To paraphrase the theme song from Disney’s Dumbo, I seen a peanut stand, heard a rubber band/ I seen a needle that winked its eye/ But I be done seen about everything/ When I see a Star editorial make sense.
The headline of the editorial by the Kansas City Star’s Dave Helling asks a perfectly logical question, “Why are Kansas and Missouri still paying for elected officials’ public pensions?”
Helling cites the case of Ron Finley, an incoming Jackson County legislator, a job that pays $35,000 a year. Finley, a Democrat, won a contested three-way primary but faced no Republican opposition in the November 2018 election.
Finley had previously served in the legislator and is currently receiving a pension for that service, if “service” is the right word. Last week, his colleagues passed a special exemption for Finley that allows him to receive his pension while he is receiving his salary. If this were not scam enough, Finley previously served on the Kansas City, MIssouri, City Council and receives a pension for that service as well.
As Helling notes, the problem is not so much Finley as the system that encourages people like him. “With just a few exceptions,” he writes, “state legislators and statewide elected officials are eligible for public pensions in Kansas and Missouri.” The larger question he asks, and it is a good one, is “why do elected officials get any public pension at all?”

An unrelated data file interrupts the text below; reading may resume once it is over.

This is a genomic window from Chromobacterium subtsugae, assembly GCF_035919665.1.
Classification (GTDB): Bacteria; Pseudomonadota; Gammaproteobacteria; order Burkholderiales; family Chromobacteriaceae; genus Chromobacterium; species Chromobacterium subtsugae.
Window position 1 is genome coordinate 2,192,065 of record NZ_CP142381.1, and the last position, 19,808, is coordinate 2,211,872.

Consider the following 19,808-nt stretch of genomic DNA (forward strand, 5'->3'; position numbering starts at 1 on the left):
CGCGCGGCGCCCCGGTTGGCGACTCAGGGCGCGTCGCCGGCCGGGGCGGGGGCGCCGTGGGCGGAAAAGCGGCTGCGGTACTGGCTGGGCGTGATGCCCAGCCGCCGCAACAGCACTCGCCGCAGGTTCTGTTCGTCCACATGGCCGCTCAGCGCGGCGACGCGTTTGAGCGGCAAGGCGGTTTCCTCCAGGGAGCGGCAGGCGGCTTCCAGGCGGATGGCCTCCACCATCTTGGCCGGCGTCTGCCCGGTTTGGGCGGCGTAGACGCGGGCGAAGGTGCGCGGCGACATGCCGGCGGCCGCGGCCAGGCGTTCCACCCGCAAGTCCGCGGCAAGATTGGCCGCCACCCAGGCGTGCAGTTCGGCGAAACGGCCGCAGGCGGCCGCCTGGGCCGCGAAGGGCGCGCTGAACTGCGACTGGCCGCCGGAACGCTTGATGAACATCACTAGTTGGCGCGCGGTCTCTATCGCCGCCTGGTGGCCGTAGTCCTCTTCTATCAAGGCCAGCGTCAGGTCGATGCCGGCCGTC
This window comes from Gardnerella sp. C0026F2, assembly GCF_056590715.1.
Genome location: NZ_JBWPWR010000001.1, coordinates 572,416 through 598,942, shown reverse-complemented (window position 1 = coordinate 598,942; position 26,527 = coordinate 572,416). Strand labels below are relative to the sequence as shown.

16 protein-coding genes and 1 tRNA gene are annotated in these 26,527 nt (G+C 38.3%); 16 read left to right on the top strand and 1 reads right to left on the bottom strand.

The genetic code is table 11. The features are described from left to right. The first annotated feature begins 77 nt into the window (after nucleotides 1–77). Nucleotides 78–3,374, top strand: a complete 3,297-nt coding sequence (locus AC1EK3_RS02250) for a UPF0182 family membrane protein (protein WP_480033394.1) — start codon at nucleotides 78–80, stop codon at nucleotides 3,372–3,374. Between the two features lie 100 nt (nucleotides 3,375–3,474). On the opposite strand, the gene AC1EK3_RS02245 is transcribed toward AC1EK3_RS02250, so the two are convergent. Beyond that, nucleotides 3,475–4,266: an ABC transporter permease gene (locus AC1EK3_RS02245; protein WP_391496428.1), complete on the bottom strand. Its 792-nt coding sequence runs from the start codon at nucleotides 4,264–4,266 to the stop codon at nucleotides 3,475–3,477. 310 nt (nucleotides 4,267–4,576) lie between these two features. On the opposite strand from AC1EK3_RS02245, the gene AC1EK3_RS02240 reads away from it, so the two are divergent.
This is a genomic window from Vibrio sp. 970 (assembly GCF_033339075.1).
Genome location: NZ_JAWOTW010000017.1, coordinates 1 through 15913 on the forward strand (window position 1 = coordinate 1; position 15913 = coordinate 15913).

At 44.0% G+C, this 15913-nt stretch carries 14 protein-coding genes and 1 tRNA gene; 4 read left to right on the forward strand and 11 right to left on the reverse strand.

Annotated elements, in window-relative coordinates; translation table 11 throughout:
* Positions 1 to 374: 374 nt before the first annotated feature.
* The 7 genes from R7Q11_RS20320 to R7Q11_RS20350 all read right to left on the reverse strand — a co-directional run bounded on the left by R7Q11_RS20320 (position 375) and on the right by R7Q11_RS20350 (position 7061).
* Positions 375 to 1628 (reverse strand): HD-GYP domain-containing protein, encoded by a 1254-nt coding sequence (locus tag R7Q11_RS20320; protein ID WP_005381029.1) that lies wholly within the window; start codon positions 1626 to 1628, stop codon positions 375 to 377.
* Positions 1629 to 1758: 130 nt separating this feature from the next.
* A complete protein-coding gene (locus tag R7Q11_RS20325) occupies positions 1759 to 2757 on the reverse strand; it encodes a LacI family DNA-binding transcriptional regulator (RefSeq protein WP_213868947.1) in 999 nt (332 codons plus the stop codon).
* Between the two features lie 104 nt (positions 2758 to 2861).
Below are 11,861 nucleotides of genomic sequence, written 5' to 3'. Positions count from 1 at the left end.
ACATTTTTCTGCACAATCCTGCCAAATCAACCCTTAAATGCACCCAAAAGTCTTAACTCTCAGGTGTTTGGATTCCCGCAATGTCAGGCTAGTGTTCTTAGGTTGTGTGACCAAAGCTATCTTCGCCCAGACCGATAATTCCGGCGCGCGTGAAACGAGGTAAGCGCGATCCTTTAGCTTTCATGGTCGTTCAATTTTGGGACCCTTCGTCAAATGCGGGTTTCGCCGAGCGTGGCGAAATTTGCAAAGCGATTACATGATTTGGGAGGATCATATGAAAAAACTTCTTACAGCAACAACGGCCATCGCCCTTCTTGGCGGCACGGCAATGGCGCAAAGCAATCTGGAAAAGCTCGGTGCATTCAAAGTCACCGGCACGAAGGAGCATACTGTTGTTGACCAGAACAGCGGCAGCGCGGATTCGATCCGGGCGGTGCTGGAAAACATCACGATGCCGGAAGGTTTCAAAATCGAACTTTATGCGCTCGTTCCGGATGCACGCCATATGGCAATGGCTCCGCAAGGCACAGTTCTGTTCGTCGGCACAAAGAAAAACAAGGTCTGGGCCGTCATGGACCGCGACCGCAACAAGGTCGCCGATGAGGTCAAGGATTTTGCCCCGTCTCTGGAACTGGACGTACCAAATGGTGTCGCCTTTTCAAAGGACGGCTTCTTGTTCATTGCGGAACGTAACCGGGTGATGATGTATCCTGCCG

Pensions for elected officials are expensive, but worse, they encourage individuals to look upon public office as a career, not as an act of service to the community.
Where we would take issue with Helling is his contention that regular government workers are “entitled to whatever pensions they can negotiate.” The problem here is that public service unions often negotiate with officials the unions helped elect and to whom the officials are beholden.
This is a problem that plagues blue states in which the public service unions have been calling the shots for decades. Come negotiation time, who exactly represents the taxpayer?